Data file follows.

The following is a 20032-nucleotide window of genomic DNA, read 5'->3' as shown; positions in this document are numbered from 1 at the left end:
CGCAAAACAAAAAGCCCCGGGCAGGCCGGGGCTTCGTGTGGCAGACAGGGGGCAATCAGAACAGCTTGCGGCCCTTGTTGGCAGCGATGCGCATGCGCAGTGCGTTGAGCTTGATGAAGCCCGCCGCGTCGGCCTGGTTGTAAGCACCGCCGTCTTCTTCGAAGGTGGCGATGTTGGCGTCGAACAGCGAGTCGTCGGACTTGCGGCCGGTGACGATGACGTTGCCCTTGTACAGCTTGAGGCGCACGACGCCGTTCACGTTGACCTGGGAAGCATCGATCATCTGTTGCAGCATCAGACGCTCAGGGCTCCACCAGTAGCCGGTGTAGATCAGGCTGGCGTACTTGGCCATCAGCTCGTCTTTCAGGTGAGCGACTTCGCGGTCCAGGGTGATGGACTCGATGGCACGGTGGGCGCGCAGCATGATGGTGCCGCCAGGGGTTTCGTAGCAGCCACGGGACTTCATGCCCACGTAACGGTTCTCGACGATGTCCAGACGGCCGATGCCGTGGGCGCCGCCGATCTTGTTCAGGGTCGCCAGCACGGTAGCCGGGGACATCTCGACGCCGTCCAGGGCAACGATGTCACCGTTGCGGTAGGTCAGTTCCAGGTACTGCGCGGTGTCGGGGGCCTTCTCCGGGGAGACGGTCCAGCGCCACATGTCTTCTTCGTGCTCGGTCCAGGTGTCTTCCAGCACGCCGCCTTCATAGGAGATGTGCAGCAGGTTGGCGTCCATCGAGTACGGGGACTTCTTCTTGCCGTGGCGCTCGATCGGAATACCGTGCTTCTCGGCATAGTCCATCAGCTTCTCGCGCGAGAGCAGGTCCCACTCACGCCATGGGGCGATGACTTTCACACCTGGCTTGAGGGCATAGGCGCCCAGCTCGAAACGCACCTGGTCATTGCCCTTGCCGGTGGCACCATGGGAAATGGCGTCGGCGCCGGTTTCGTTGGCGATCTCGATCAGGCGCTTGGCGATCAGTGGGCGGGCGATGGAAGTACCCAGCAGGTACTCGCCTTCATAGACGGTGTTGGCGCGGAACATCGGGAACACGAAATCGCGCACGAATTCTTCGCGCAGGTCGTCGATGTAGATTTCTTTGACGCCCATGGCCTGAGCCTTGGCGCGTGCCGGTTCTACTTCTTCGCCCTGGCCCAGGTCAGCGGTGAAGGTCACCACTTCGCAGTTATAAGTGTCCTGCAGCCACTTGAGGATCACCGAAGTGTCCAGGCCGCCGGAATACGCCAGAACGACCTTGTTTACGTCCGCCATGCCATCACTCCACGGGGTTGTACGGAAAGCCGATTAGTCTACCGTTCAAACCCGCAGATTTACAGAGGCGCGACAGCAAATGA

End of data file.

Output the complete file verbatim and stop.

The following is a 20032-nucleotide window of genomic DNA, read 5'->3' as shown; positions in this document are numbered from 1 at the left end:
CGCAAAACAAAAAGCCCCGGGCAGGCCGGGGCTTCGTGTGGCAGACAGGGGGCAATCAGAACAGCTTGCGGCCCTTGTTGGCAGCGATGCGCATGCGCAGTGCGTTGAGCTTGATGAAGCCCGCCGCGTCGGCCTGGTTGTAAGCACCGCCGTCTTCTTCGAAGGTGGCGATGTTGGCGTCGAACAGCGAGTCGTCGGACTTGCGGCCGGTGACGATGACGTTGCCCTTGTACAGCTTGAGGCGCACGACGCCGTTCACGTTGACCTGGGAAGCATCGATCATCTGTTGCAGCATCAGACGCTCAGGGCTCCACCAGTAGCCGGTGTAGATCAGGCTGGCGTACTTGGCCATCAGCTCGTCTTTCAGGTGAGCGACTTCGCGGTCCAGGGTGATGGACTCGATGGCACGGTGGGCGCGCAGCATGATGGTGCCGCCAGGGGTTTCGTAGCAGCCACGGGACTTCATGCCCACGTAACGGTTCTCGACGATGTCCAGACGGCCGATGCCGTGGGCGCCGCCGATCTTGTTCAGGGTCGCCAGCACGGTAGCCGGGGACATCTCGACGCCGTCCAGGGCAACGATGTCACCGTTGCGGTAGGTCAGTTCCAGGTACTGCGCGGTGTCGGGGGCCTTCTCCGGGGAGACGGTCCAGCGCCACATGTCTTCTTCGTGCTCGGTCCAGGTGTCTTCCAGCACGCCGCCTTCATAGGAGATGTGCAGCAGGTTGGCGTCCATCGAGTACGGGGACTTCTTCTTGCCGTGGCGCTCGATCGGAATACCGTGCTTCTCGGCATAGTCCATCAGCTTCTCGCGCGAGAGCAGGTCCCACTCACGCCATGGGGCGATGACTTTCACACCTGGCTTGAGGGCATAGGCGCCCAGCTCGAAACGCACCTGGTCATTGCCCTTGCCGGTGGCACCATGGGAAATGGCGTCGGCGCCGGTTTCGTTGGCGATCTCGATCAGGCGCTTGGCGATCAGTGGGCGGGCGATGGAAGTACCCAGCAGGTACTCGCCTTCATAGACGGTGTTGGCGCGGAACATCGGGAACACGAAATCGCGCACGAATTCTTCGCGCAGGTCGTCGATGTAGATTTCTTTGACGCCCATGGCCTGAGCCTTGGCGCGTGCCGGTTCTACTTCTTCGCCCTGGCCCAGGTCAGCGGTGAAGGTCACCACTTCGCAGTTATAAGTGTCCTGCAGCCACTTGAGGATCACCGAAGTGTCCAGGCCGCCGGAATACGCCAGAACGACCTTGTTTACGTCCGCCATGCCATCACTCCACGGGGTTGTACGGAAAGCCGATTAGTCTACCGTTCAAACCCGCAGATTTACAGAGGCGCGACAGCAAATGA